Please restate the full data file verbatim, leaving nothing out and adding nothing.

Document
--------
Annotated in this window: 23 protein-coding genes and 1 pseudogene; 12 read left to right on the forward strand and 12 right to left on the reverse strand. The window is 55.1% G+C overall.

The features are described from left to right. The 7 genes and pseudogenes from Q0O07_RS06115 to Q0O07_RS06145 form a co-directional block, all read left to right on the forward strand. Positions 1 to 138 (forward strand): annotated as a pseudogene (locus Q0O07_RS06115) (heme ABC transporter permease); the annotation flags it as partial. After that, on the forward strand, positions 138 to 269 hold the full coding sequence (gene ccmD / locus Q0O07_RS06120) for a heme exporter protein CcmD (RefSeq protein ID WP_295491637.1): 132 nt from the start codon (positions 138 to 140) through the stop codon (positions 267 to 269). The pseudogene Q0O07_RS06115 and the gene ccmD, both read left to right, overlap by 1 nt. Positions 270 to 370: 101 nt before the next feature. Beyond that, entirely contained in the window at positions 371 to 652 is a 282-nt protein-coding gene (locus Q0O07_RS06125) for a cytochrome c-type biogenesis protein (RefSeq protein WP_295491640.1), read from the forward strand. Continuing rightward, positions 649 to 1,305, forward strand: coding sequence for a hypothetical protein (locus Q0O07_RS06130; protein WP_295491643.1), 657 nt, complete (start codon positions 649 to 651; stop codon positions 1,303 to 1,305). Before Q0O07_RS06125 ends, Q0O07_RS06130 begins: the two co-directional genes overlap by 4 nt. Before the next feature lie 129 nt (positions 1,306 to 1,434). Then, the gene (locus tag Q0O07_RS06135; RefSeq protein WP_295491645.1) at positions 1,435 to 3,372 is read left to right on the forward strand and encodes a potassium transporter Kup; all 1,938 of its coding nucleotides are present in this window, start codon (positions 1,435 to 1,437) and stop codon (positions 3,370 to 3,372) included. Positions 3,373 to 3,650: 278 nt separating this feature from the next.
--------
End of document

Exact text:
Annotated in this window: 23 protein-coding genes and 1 pseudogene; 12 read left to right on the forward strand and 12 right to left on the reverse strand. The window is 55.1% G+C overall.

The features are described from left to right. The 7 genes and pseudogenes from Q0O07_RS06115 to Q0O07_RS06145 form a co-directional block, all read left to right on the forward strand. Positions 1 to 138 (forward strand): annotated as a pseudogene (locus Q0O07_RS06115) (heme ABC transporter permease); the annotation flags it as partial. After that, on the forward strand, positions 138 to 269 hold the full coding sequence (gene ccmD / locus Q0O07_RS06120) for a heme exporter protein CcmD (RefSeq protein ID WP_295491637.1): 132 nt from the start codon (positions 138 to 140) through the stop codon (positions 267 to 269). The pseudogene Q0O07_RS06115 and the gene ccmD, both read left to right, overlap by 1 nt. Positions 270 to 370: 101 nt before the next feature. Beyond that, entirely contained in the window at positions 371 to 652 is a 282-nt protein-coding gene (locus Q0O07_RS06125) for a cytochrome c-type biogenesis protein (RefSeq protein WP_295491640.1), read from the forward strand. Continuing rightward, positions 649 to 1,305, forward strand: coding sequence for a hypothetical protein (locus Q0O07_RS06130; protein WP_295491643.1), 657 nt, complete (start codon positions 649 to 651; stop codon positions 1,303 to 1,305). Before Q0O07_RS06125 ends, Q0O07_RS06130 begins: the two co-directional genes overlap by 4 nt. Before the next feature lie 129 nt (positions 1,306 to 1,434). Then, the gene (locus tag Q0O07_RS06135; RefSeq protein WP_295491645.1) at positions 1,435 to 3,372 is read left to right on the forward strand and encodes a potassium transporter Kup; all 1,938 of its coding nucleotides are present in this window, start codon (positions 1,435 to 1,437) and stop codon (positions 3,370 to 3,372) included. Positions 3,373 to 3,650: 278 nt separating this feature from the next.